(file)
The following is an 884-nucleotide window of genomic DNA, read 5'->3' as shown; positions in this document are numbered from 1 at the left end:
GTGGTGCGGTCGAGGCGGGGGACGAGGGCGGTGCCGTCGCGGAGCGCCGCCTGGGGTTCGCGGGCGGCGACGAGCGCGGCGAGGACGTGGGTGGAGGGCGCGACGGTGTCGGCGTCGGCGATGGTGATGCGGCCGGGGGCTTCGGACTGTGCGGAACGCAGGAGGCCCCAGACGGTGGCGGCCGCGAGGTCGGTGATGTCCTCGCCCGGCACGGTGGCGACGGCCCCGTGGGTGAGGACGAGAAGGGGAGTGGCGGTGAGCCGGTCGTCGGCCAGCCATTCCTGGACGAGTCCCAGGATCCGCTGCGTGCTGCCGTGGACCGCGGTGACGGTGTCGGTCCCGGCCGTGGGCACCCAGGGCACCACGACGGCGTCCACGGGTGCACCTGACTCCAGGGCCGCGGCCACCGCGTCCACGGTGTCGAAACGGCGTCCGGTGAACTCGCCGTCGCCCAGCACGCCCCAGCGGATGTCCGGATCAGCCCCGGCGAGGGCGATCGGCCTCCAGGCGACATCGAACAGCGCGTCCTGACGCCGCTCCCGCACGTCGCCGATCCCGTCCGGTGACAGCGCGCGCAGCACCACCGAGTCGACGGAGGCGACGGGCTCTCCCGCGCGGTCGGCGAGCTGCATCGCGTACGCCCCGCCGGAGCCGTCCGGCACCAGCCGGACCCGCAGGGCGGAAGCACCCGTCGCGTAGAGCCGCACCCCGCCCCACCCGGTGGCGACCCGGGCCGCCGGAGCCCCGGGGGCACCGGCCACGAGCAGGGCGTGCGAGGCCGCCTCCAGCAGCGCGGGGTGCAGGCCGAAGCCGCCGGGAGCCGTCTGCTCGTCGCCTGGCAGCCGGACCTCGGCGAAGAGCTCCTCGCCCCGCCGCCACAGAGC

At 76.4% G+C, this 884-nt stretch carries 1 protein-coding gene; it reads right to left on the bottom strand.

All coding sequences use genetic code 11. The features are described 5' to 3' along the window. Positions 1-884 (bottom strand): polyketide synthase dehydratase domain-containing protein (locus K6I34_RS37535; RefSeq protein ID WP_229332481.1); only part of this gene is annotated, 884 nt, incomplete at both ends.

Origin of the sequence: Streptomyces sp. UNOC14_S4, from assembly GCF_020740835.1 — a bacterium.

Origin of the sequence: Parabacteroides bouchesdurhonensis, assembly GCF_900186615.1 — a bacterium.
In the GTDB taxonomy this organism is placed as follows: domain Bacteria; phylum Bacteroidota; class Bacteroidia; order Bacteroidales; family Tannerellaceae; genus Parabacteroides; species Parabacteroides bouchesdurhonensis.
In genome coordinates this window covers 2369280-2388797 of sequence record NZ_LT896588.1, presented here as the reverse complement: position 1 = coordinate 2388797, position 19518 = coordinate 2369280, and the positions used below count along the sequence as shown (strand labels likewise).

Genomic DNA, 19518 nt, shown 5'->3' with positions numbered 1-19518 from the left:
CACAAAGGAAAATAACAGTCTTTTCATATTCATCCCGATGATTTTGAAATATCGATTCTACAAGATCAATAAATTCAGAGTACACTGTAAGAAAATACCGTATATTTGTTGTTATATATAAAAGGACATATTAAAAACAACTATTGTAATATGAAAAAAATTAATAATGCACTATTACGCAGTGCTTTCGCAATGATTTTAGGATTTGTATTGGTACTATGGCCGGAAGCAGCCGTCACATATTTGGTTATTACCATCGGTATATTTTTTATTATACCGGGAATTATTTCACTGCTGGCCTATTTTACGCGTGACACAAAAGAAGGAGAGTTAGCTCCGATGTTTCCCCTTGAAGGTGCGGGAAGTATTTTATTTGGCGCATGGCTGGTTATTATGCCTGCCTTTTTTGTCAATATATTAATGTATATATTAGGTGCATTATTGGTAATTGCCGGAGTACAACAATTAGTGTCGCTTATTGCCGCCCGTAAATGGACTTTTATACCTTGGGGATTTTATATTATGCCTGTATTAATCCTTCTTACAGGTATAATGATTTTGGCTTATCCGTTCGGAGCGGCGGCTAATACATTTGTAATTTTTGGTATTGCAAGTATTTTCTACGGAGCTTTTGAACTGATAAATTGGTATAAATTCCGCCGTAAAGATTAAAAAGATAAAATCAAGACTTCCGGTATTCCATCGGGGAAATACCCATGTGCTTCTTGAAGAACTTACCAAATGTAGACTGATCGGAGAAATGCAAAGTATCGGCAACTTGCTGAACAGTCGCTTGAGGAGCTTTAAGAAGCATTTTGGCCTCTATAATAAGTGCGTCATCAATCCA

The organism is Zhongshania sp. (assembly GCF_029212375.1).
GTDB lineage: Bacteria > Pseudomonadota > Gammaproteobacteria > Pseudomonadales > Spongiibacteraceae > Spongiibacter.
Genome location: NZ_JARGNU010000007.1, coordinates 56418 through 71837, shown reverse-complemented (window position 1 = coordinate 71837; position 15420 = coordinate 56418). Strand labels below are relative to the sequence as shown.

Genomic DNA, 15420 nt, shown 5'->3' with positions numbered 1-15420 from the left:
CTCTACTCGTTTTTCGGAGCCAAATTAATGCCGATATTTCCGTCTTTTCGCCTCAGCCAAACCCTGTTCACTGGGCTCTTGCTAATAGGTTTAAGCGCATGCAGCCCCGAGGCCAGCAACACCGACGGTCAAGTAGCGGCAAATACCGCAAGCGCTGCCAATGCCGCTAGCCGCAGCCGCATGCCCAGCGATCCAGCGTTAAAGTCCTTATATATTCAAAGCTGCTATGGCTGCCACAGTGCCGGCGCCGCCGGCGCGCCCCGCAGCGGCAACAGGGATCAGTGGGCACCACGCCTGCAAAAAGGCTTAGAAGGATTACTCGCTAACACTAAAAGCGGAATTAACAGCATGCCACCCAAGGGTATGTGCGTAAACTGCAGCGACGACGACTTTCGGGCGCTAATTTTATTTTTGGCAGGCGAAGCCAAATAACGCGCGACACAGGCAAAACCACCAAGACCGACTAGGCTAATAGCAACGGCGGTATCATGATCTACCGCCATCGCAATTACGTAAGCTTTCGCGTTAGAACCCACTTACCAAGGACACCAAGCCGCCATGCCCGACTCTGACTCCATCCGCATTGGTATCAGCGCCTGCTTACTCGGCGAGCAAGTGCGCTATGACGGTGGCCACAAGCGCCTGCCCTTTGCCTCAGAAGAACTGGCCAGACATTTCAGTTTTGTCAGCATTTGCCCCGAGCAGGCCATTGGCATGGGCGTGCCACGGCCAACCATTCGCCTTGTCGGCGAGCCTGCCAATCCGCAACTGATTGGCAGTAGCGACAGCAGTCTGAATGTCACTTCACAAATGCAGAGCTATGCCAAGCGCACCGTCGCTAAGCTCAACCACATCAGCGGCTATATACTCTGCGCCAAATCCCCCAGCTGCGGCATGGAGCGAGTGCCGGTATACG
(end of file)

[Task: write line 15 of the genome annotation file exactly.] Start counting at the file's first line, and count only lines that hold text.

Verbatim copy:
CTCTACTCGTTTTTCGGAGCCAAATTAATGCCGATATTTCCGTCTTTTCGCCTCAGCCAAACCCTGTTCACTGGGCTCTTGCTAATAGGTTTAAGCGCATGCAGCCCCGAGGCCAGCAACACCGACGGTCAAGTAGCGGCAAATACCGCAAGCGCTGCCAATGCCGCTAGCCGCAGCCGCATGCCCAGCGATCCAGCGTTAAAGTCCTTATATATTCAAAGCTGCTATGGCTGCCACAGTGCCGGCGCCGCCGGCGCGCCCCGCAGCGGCAACAGGGATCAGTGGGCACCACGCCTGCAAAAAGGCTTAGAAGGATTACTCGCTAACACTAAAAGCGGAATTAACAGCATGCCACCCAAGGGTATGTGCGTAAACTGCAGCGACGACGACTTTCGGGCGCTAATTTTATTTTTGGCAGGCGAAGCCAAATAACGCGCGACACAGGCAAAACCACCAAGACCGACTAGGCTAATAGCAACGGCGGTATCATGATCTACCGCCATCGCAATTACGTAAGCTTTCGCGTTAGAACCCACTTACCAAGGACACCAAGCCGCCATGCCCGACTCTGACTCCATCCGCATTGGTATCAGCGCCTGCTTACTCGGCGAGCAAGTGCGCTATGACGGTGGCCACAAGCGCCTGCCCTTTGCCTCAGAAGAACTGGCCAGACATTTCAGTTTTGTCAGCATTTGCCCCGAGCAGGCCATTGGCATGGGCGTGCCACGGCCAACCATTCGCCTTGTCGGCGAGCCTGCCAATCCGCAACTGATTGGCAGTAGCGACAGCAGTCTGAATGTCACTTCACAAATGCAGAGCTATGCCAAGCGCACCGTCGCTAAGCTCAACCACATCAGCGGCTATATACTCTGCGCCAAATCCCCCAGCTGCGGCATGGAGCGAGTGCCGGTATACG